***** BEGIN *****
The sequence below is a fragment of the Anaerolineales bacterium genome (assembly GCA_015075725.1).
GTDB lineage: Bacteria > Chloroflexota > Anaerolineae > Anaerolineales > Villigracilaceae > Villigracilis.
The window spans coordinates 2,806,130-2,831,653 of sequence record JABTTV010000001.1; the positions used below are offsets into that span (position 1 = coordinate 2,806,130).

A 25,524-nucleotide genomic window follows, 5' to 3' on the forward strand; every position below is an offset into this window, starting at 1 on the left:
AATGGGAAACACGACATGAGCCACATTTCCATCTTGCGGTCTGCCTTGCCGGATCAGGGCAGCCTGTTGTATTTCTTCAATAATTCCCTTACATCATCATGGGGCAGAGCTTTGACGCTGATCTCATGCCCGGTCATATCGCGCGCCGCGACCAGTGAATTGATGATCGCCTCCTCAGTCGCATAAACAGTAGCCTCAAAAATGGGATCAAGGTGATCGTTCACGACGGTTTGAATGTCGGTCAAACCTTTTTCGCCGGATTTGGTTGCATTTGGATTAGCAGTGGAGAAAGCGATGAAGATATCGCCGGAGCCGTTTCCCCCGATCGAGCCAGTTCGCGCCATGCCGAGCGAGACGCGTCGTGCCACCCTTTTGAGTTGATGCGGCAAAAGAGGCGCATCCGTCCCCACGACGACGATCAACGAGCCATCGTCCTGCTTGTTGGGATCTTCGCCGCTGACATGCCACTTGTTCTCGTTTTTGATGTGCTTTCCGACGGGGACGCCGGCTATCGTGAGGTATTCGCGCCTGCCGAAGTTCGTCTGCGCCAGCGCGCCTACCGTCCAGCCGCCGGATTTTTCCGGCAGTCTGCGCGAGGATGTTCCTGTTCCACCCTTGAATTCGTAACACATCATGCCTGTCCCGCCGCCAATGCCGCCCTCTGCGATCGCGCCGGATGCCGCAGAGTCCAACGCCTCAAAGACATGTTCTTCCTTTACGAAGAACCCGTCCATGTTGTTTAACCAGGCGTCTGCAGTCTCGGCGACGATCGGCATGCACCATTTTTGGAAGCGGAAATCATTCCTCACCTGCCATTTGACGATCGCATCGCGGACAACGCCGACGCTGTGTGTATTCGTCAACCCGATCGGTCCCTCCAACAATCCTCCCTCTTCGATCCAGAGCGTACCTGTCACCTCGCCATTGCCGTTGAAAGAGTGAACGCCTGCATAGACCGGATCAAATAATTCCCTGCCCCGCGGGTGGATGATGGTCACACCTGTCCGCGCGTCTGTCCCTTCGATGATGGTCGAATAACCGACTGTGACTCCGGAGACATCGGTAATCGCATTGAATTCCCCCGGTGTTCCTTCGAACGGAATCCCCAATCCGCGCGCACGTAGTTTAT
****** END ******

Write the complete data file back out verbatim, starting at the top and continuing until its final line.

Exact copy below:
The sequence below is a fragment of the Anaerolineales bacterium genome (assembly GCA_015075725.1).
GTDB lineage: Bacteria > Chloroflexota > Anaerolineae > Anaerolineales > Villigracilaceae > Villigracilis.
The window spans coordinates 2,806,130-2,831,653 of sequence record JABTTV010000001.1; the positions used below are offsets into that span (position 1 = coordinate 2,806,130).

A 25,524-nucleotide genomic window follows, 5' to 3' on the forward strand; every position below is an offset into this window, starting at 1 on the left:
AATGGGAAACACGACATGAGCCACATTTCCATCTTGCGGTCTGCCTTGCCGGATCAGGGCAGCCTGTTGTATTTCTTCAATAATTCCCTTACATCATCATGGGGCAGAGCTTTGACGCTGATCTCATGCCCGGTCATATCGCGCGCCGCGACCAGTGAATTGATGATCGCCTCCTCAGTCGCATAAACAGTAGCCTCAAAAATGGGATCAAGGTGATCGTTCACGACGGTTTGAATGTCGGTCAAACCTTTTTCGCCGGATTTGGTTGCATTTGGATTAGCAGTGGAGAAAGCGATGAAGATATCGCCGGAGCCGTTTCCCCCGATCGAGCCAGTTCGCGCCATGCCGAGCGAGACGCGTCGTGCCACCCTTTTGAGTTGATGCGGCAAAAGAGGCGCATCCGTCCCCACGACGACGATCAACGAGCCATCGTCCTGCTTGTTGGGATCTTCGCCGCTGACATGCCACTTGTTCTCGTTTTTGATGTGCTTTCCGACGGGGACGCCGGCTATCGTGAGGTATTCGCGCCTGCCGAAGTTCGTCTGCGCCAGCGCGCCTACCGTCCAGCCGCCGGATTTTTCCGGCAGTCTGCGCGAGGATGTTCCTGTTCCACCCTTGAATTCGTAACACATCATGCCTGTCCCGCCGCCAATGCCGCCCTCTGCGATCGCGCCGGATGCCGCAGAGTCCAACGCCTCAAAGACATGTTCTTCCTTTACGAAGAACCCGTCCATGTTGTTTAACCAGGCGTCTGCAGTCTCGGCGACGATCGGCATGCACCATTTTTGGAAGCGGAAATCATTCCTCACCTGCCATTTGACGATCGCATCGCGGACAACGCCGACGCTGTGTGTATTCGTCAACCCGATCGGTCCCTCCAACAATCCTCCCTCTTCGATCCAGAGCGTACCTGTCACCTCGCCATTGCCGTTGAAAGAGTGAACGCCTGCATAGACCGGATCAAATAATTCCCTGCCCCGCGGGTGGATGATGGTCACACCTGTCCGCGCGTCTGTCCCTTCGATGATGGTCGAATAACCGACTGTGACTCCGGAGACATCGGTAATCGCATTGAATTCCCCCGGTGTTCCTTCGAACGGAATCCCCAATCCGCGCGCACGTAGTTTAT